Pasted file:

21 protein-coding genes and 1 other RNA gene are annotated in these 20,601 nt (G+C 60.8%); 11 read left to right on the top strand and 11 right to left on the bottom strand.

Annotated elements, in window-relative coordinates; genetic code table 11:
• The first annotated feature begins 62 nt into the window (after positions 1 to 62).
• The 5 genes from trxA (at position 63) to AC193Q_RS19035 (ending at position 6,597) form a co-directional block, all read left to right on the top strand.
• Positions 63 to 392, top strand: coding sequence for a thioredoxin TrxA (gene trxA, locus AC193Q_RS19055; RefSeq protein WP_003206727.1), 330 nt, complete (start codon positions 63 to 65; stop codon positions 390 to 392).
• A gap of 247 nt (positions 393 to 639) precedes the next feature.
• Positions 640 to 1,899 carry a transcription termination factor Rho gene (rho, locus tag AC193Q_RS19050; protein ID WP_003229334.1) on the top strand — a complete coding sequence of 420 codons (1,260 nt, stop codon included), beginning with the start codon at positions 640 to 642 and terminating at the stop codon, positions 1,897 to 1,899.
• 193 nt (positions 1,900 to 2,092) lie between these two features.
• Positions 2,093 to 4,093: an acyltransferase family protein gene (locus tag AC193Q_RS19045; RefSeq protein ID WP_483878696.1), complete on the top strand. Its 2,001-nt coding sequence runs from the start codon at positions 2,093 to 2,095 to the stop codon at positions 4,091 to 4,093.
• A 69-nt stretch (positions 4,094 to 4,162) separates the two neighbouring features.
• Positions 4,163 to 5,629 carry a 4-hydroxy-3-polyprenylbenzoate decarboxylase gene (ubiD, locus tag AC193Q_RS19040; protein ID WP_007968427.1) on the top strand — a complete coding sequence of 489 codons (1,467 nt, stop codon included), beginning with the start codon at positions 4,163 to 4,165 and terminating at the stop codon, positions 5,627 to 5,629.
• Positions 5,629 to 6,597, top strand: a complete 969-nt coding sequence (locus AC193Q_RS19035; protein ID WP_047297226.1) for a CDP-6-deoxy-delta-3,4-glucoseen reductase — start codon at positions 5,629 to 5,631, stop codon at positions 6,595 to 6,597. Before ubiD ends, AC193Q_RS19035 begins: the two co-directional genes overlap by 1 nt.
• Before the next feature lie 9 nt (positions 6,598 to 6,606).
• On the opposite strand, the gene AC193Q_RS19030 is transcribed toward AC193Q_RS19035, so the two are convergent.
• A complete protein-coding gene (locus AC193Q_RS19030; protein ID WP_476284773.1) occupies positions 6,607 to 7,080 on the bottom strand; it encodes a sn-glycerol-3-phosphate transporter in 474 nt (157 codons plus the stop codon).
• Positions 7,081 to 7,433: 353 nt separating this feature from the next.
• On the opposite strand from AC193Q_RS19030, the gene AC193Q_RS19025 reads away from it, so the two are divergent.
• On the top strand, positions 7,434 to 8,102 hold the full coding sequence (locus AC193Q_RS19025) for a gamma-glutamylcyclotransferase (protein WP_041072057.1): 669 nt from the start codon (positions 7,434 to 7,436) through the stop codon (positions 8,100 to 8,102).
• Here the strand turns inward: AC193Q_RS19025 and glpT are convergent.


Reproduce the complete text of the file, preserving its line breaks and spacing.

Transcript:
21 protein-coding genes and 1 other RNA gene are annotated in these 20,601 nt (G+C 60.8%); 11 read left to right on the top strand and 11 right to left on the bottom strand.

Annotated elements, in window-relative coordinates; genetic code table 11:
• The first annotated feature begins 62 nt into the window (after positions 1 to 62).
• The 5 genes from trxA (at position 63) to AC193Q_RS19035 (ending at position 6,597) form a co-directional block, all read left to right on the top strand.
• Positions 63 to 392, top strand: coding sequence for a thioredoxin TrxA (gene trxA, locus AC193Q_RS19055; RefSeq protein WP_003206727.1), 330 nt, complete (start codon positions 63 to 65; stop codon positions 390 to 392).
• A gap of 247 nt (positions 393 to 639) precedes the next feature.
• Positions 640 to 1,899 carry a transcription termination factor Rho gene (rho, locus tag AC193Q_RS19050; protein ID WP_003229334.1) on the top strand — a complete coding sequence of 420 codons (1,260 nt, stop codon included), beginning with the start codon at positions 640 to 642 and terminating at the stop codon, positions 1,897 to 1,899.
• 193 nt (positions 1,900 to 2,092) lie between these two features.
• Positions 2,093 to 4,093: an acyltransferase family protein gene (locus tag AC193Q_RS19045; RefSeq protein ID WP_483878696.1), complete on the top strand. Its 2,001-nt coding sequence runs from the start codon at positions 2,093 to 2,095 to the stop codon at positions 4,091 to 4,093.
• A 69-nt stretch (positions 4,094 to 4,162) separates the two neighbouring features.
• Positions 4,163 to 5,629 carry a 4-hydroxy-3-polyprenylbenzoate decarboxylase gene (ubiD, locus tag AC193Q_RS19040; protein ID WP_007968427.1) on the top strand — a complete coding sequence of 489 codons (1,467 nt, stop codon included), beginning with the start codon at positions 4,163 to 4,165 and terminating at the stop codon, positions 5,627 to 5,629.
• Positions 5,629 to 6,597, top strand: a complete 969-nt coding sequence (locus AC193Q_RS19035; protein ID WP_047297226.1) for a CDP-6-deoxy-delta-3,4-glucoseen reductase — start codon at positions 5,629 to 5,631, stop codon at positions 6,595 to 6,597. Before ubiD ends, AC193Q_RS19035 begins: the two co-directional genes overlap by 1 nt.
• Before the next feature lie 9 nt (positions 6,598 to 6,606).
• On the opposite strand, the gene AC193Q_RS19030 is transcribed toward AC193Q_RS19035, so the two are convergent.
• A complete protein-coding gene (locus AC193Q_RS19030; protein ID WP_476284773.1) occupies positions 6,607 to 7,080 on the bottom strand; it encodes a sn-glycerol-3-phosphate transporter in 474 nt (157 codons plus the stop codon).
• Positions 7,081 to 7,433: 353 nt separating this feature from the next.
• On the opposite strand from AC193Q_RS19030, the gene AC193Q_RS19025 reads away from it, so the two are divergent.
• On the top strand, positions 7,434 to 8,102 hold the full coding sequence (locus AC193Q_RS19025) for a gamma-glutamylcyclotransferase (protein WP_041072057.1): 669 nt from the start codon (positions 7,434 to 7,436) through the stop codon (positions 8,100 to 8,102).
• Here the strand turns inward: AC193Q_RS19025 and glpT are convergent.